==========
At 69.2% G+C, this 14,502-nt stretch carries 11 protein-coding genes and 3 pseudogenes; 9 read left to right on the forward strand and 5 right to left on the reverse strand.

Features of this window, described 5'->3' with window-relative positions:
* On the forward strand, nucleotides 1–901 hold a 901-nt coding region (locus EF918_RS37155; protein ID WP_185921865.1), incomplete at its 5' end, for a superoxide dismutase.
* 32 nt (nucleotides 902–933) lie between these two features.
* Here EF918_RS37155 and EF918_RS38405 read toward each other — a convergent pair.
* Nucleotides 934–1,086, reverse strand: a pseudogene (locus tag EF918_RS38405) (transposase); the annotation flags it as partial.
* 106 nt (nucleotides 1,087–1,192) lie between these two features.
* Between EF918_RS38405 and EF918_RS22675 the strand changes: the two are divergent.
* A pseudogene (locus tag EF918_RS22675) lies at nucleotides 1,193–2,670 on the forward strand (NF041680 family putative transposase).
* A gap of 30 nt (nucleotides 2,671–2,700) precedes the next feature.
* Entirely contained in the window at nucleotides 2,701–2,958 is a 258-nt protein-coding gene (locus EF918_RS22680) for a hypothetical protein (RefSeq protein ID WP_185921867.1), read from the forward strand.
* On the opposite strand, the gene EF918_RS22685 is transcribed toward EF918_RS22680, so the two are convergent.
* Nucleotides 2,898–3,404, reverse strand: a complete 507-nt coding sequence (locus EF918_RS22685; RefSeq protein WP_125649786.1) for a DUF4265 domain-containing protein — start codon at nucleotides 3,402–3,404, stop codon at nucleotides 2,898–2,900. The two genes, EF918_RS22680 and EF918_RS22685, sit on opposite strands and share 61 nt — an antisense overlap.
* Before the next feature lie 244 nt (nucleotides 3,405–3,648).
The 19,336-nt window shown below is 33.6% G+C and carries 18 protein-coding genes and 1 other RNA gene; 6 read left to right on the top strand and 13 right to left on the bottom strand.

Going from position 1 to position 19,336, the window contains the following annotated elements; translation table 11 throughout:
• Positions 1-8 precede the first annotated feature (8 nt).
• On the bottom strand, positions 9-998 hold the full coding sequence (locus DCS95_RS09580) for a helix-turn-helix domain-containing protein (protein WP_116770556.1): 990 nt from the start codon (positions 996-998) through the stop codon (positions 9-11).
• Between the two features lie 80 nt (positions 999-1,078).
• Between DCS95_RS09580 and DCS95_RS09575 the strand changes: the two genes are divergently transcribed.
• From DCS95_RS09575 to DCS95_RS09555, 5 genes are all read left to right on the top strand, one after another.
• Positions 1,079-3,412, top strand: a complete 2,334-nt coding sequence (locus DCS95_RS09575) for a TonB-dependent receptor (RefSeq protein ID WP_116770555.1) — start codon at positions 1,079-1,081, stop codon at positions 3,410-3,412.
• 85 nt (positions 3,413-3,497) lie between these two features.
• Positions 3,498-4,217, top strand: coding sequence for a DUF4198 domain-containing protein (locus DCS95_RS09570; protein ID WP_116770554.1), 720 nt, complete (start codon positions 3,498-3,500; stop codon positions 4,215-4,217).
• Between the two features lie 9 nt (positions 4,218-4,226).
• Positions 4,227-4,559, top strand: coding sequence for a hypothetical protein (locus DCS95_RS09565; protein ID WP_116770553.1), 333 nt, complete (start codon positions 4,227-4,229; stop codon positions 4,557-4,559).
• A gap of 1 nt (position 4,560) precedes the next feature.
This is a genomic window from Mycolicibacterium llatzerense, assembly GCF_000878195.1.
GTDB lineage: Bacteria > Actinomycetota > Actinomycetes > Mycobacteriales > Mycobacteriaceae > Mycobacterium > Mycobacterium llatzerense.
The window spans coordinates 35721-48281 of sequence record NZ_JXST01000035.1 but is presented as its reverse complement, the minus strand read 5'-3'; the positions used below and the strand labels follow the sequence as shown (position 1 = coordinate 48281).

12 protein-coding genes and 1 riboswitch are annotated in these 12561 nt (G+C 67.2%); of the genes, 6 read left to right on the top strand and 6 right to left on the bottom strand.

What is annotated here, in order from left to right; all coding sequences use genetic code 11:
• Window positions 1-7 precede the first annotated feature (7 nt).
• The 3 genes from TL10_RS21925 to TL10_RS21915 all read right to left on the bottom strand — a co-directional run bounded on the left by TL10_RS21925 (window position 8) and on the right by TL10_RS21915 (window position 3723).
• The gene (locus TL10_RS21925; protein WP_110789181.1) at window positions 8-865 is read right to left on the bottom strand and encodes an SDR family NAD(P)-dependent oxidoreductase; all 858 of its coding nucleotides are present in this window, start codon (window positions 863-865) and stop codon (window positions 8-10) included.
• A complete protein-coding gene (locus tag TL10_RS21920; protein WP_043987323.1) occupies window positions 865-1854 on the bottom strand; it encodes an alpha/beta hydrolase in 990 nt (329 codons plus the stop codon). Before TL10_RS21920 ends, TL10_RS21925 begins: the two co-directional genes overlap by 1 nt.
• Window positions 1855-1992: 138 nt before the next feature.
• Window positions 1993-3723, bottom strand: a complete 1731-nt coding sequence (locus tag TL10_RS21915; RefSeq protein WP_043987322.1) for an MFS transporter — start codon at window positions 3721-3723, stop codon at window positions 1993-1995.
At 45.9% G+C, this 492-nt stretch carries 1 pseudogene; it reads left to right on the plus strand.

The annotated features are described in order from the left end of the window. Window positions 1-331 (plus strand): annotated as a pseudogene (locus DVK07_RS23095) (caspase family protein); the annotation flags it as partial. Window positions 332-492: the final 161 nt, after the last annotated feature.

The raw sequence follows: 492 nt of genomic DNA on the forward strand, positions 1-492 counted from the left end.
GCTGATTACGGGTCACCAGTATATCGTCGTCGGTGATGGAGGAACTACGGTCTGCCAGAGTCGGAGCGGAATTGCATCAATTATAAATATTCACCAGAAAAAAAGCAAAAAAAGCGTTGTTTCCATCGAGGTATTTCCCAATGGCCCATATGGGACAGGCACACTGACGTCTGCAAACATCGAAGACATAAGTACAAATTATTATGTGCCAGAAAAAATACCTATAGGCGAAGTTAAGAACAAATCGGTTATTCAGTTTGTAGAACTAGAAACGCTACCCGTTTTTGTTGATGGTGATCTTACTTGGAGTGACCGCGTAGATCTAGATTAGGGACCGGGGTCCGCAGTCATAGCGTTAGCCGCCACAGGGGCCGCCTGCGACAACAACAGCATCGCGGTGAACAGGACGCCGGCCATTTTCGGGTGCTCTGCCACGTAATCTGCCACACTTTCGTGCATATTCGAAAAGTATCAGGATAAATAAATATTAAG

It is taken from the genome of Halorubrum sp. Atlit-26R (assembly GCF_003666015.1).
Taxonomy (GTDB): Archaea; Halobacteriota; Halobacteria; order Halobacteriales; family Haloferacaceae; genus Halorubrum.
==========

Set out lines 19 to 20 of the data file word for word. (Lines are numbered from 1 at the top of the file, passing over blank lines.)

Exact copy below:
• Between the two features lie 80 nt (positions 999-1,078).
• Between DCS95_RS09580 and DCS95_RS09575 the strand changes: the two genes are divergently transcribed.